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Workplace Safety, Patient Safety and Health Care Employment Issues

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Workplace Safety, Patient Safety and Health Care Employment Issues

There is risk for employees who provide dialysis care to patients, as there is in any other healthcare setting. The employees may be exposed to falls, back injuries from lifting heavy patients, infectious diseases, and sharps. These potential injuries can result in lost employee time, and also in costly worker's compensation settlements, so it is vital to establish written guidelines for staff to prevent basic safety pitfalls that can crop up every day.

Keeping the employees' knowledge current is just one component of maintaining a safety program, for staff is the backbone of a dialysis facility. Many professional associations are often willing to help, and can provide free educational materials to make the process easier.

The American Nephrology Nurses' Association (ANNA) is a professional association that incorporates safety into many of the association's educational programs, publication, affiliations and health policy initiatives. ANNA recognizes that safety is complex and is not a distinct and separate topic from the rest of hospital policy. The association recognizes that it is the responsibility of individual institutions to develop and maintain clear and effective safety protocols. These protocols must be customized for each individual setting – whether it is an in-hospital or an outpatient clinic. It is not ANNA's role to determine policies and procedures, but rather to provide important education tools that emphasize safety not only for dialysis staff but for the dialysis patients as well. ANNA supports dialysis institutions in creating a culture of safety and establishing processes and systems that result in the delivery of error-free, safe dialysis treatments through continuous quality improvement. ANNA's resources are available on the association's web site, www.annanurse.org.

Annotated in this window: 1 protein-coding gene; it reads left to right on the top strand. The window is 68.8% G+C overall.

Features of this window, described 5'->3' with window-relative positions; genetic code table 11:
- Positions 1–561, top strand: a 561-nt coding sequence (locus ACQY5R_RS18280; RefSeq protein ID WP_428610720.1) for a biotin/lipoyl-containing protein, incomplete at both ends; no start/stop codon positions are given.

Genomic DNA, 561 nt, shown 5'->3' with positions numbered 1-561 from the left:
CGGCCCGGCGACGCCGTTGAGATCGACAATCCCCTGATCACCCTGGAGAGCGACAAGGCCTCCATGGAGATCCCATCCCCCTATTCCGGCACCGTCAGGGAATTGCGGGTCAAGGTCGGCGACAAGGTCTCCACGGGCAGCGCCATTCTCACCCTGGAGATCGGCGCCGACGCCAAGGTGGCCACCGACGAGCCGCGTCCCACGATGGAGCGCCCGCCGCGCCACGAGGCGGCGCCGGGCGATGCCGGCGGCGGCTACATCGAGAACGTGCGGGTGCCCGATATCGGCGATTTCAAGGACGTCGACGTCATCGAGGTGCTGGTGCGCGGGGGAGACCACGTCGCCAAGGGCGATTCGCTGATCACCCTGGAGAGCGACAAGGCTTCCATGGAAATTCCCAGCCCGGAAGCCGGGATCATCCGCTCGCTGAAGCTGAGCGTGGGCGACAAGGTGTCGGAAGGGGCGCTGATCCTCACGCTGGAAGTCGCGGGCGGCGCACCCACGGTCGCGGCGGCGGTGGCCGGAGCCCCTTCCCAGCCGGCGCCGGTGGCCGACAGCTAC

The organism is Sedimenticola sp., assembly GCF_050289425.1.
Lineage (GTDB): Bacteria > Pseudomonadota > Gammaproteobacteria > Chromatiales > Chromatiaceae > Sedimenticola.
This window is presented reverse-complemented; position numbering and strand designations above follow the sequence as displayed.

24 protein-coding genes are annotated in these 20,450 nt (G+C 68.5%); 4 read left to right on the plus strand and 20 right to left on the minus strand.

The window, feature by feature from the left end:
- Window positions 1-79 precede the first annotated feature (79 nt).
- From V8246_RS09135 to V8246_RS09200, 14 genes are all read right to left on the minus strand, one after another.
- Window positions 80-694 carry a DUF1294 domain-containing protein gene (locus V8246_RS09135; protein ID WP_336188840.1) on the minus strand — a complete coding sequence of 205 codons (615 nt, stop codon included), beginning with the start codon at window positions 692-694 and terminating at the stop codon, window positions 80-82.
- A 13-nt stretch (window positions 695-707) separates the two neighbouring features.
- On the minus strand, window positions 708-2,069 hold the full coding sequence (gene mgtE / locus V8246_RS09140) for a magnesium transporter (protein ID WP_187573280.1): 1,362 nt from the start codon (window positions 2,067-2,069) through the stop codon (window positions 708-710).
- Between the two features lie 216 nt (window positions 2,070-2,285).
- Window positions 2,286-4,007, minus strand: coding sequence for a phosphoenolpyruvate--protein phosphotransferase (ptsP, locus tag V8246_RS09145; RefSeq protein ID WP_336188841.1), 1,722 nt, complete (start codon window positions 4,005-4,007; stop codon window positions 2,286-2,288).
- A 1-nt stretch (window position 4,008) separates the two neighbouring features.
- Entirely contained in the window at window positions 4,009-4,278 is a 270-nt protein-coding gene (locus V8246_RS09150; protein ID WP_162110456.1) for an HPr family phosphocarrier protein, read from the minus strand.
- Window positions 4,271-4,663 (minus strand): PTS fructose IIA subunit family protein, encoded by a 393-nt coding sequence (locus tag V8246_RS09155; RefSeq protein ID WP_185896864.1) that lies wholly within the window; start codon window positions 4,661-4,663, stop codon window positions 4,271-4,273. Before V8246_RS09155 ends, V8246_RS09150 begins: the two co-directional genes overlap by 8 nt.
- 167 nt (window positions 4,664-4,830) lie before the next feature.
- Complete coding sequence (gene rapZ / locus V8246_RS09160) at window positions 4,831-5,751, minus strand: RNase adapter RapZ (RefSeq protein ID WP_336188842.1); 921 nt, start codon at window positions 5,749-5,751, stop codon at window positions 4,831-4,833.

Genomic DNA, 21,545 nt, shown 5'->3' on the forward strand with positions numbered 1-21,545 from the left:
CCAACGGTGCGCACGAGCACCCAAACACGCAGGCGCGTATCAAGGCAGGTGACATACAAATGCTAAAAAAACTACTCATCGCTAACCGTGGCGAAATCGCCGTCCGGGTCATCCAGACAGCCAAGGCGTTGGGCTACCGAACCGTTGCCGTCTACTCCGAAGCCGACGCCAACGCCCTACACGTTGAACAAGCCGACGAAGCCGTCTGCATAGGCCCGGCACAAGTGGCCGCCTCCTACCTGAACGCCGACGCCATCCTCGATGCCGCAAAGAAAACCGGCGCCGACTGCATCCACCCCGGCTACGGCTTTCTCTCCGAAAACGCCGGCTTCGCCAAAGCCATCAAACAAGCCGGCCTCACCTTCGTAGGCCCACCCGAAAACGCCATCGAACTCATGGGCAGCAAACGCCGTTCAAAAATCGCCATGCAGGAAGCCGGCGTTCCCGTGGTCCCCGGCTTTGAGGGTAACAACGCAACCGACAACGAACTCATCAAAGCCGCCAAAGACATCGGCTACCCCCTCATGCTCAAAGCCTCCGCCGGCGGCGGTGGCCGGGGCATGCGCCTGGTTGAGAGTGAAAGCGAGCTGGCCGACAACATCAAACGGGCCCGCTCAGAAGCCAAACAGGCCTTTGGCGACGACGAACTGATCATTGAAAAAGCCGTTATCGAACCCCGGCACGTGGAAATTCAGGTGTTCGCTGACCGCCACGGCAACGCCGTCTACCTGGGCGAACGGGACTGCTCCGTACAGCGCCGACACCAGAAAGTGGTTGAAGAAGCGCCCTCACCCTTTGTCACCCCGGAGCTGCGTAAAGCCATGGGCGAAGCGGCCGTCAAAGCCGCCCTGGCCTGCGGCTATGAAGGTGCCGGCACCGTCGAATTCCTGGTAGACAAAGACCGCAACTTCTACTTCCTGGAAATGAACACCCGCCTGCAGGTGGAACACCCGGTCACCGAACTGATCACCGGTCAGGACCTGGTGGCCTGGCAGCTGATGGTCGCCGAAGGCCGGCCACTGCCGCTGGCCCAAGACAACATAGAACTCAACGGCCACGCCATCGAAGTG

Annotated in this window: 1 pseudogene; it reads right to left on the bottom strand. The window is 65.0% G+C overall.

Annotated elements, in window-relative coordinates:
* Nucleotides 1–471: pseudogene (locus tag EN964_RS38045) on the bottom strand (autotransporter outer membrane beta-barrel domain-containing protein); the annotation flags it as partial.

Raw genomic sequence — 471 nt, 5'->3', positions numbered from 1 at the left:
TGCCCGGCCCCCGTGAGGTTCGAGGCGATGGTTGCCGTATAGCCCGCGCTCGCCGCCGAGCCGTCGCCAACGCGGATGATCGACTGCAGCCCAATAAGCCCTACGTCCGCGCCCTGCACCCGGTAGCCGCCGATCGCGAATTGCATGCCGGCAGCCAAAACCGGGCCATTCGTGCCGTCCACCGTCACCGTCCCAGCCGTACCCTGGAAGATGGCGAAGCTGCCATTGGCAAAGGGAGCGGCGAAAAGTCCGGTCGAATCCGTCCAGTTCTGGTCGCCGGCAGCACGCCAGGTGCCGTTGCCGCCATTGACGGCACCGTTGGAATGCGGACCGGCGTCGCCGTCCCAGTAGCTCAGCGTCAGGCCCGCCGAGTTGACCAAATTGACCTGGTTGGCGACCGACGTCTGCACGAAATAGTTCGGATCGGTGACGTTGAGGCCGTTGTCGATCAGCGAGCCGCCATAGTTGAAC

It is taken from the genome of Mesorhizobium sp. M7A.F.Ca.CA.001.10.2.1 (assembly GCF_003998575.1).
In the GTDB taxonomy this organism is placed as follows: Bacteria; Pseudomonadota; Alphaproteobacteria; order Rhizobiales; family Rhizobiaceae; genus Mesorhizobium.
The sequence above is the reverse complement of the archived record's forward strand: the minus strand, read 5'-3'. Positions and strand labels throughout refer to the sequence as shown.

Infection Control

Employees may be at risk for various infectious diseases through contact with patients and their bodily fluids. They may contract methicillin-resistance staphylococcus aureus (MRSA), tuberculosis, hepatitis B virus (HBV), hepatitis C virus (HCV) or human immunodeficiency virus (HIV). It is even suspected that in 2003, dialysis patients were responsible for helping to spread severe acute respiratory syndrome (SARS) in Hong Kong and Singapore. "Another hemodialysis patient has been involved in the transmission of SARS in Toronto; therefore, such patients, who may have a relatively depressed immune system with associated high viral loads, may be unduly facilitating transmission of the virus. A more direct role of hemodialysis patients in the spread of viral infections has been previously observed in Edinburgh, Scotland, in the late 1960s, where transmission of hepatitis B was associated with mortality rates of 24 percent and 31 percent in renal patients and staff members, respectively," reported the CDC in September 2003 (CDC, 2003).

In the health care setting, blood-borne pathogen transmission occurs predominantly by percutaneous or mucosal exposure of workers and patients to blood or body fluids of infected patients. Occupational exposures that may result in transmission include needlestick and other sharps injuries; direct inoculation of virus into cutaneous scratches, skin lesions, abrasions, or burns; and inoculation of virus onto mucosal surfaces of the eyes, nose, or mouth through accidental splashes. MRSA, HBV, HCV and HIV do not spontaneously penetrate intact skin, and airborne transmission of these viruses does not occur.

Even though awareness of hepatitis is high, the virus is still a risk. "The prevalence of anti-ACV [antibodies to hepatitis C virus] among persons on dialysis is consistently higher than in other hospitalized patient group. The prevalence of anti-HCV among dialysis patients ranges from eight to 36 percent in the United States and one to 47 percent

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